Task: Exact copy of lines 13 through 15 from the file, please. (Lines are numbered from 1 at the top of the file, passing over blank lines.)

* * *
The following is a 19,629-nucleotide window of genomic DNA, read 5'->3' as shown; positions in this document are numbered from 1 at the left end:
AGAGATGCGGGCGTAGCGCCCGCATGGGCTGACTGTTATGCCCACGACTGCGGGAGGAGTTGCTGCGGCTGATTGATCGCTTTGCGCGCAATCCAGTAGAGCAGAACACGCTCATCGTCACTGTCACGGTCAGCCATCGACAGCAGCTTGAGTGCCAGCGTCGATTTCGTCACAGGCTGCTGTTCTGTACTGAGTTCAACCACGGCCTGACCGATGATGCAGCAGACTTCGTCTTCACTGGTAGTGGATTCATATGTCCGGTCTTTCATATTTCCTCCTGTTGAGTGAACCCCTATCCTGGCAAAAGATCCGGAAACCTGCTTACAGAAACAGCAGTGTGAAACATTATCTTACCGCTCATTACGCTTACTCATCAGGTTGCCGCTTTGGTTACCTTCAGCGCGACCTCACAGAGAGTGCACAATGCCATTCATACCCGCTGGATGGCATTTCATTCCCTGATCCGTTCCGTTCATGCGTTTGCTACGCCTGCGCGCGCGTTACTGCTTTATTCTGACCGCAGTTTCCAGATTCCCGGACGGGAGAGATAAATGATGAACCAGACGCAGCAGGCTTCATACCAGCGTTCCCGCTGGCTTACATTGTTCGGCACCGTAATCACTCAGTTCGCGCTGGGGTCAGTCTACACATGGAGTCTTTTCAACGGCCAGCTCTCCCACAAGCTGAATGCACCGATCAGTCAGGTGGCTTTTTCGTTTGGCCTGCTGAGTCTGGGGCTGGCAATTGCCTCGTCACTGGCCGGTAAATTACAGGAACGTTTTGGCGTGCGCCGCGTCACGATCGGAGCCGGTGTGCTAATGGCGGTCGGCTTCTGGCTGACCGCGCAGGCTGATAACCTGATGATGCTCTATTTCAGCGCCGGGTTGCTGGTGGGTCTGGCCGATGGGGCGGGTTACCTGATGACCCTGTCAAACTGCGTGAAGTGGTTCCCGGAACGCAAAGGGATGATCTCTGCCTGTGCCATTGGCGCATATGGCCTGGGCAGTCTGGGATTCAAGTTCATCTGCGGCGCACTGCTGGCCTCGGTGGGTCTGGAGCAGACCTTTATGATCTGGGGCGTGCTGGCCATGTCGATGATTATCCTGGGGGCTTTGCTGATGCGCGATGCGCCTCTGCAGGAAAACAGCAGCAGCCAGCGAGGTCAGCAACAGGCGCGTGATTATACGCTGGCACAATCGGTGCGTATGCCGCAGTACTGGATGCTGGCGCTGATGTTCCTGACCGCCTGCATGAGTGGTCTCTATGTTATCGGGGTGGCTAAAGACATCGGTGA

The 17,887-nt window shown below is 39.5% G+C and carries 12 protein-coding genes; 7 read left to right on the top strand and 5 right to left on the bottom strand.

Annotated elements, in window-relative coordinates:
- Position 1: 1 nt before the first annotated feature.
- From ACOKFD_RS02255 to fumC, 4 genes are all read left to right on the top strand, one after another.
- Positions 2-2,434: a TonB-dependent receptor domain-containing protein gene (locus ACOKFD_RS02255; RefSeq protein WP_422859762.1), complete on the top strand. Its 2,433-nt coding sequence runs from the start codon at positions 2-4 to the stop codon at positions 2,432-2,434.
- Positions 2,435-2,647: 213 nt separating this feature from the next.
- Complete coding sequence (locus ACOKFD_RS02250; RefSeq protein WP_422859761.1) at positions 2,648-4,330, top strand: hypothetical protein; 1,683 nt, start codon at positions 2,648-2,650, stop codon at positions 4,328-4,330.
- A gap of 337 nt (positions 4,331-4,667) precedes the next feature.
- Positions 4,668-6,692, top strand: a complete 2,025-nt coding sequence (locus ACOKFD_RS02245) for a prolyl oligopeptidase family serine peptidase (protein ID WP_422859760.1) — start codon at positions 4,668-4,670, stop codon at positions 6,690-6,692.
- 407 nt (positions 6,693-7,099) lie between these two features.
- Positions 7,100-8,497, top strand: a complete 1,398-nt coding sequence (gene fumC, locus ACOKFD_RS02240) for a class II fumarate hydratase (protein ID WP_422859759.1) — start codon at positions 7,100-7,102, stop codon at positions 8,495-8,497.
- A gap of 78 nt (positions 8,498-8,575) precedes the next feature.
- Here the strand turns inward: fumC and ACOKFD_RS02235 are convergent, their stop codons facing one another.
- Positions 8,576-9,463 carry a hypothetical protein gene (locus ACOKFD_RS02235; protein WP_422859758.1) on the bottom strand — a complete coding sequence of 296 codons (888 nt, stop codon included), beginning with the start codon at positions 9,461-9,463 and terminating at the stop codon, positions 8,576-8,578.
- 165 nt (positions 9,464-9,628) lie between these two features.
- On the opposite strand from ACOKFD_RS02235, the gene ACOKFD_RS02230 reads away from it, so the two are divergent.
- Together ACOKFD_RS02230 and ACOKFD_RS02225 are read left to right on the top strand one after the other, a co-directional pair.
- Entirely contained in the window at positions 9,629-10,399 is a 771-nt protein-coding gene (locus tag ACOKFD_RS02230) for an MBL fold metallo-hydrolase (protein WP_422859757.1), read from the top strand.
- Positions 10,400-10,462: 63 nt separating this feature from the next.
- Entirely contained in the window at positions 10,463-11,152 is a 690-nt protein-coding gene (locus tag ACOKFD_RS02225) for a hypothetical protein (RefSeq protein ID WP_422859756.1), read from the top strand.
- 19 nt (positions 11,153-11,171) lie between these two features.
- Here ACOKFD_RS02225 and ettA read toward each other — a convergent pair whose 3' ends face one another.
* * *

- Positions 7,100-8,497, top strand: a complete 1,398-nt coding sequence (gene fumC, locus ACOKFD_RS02240) for a class II fumarate hydratase (protein ID WP_422859759.1) — start codon at positions 7,100-7,102, stop codon at positions 8,495-8,497.
- A gap of 78 nt (positions 8,498-8,575) precedes the next feature.
- Here the strand turns inward: fumC and ACOKFD_RS02235 are convergent, their stop codons facing one another.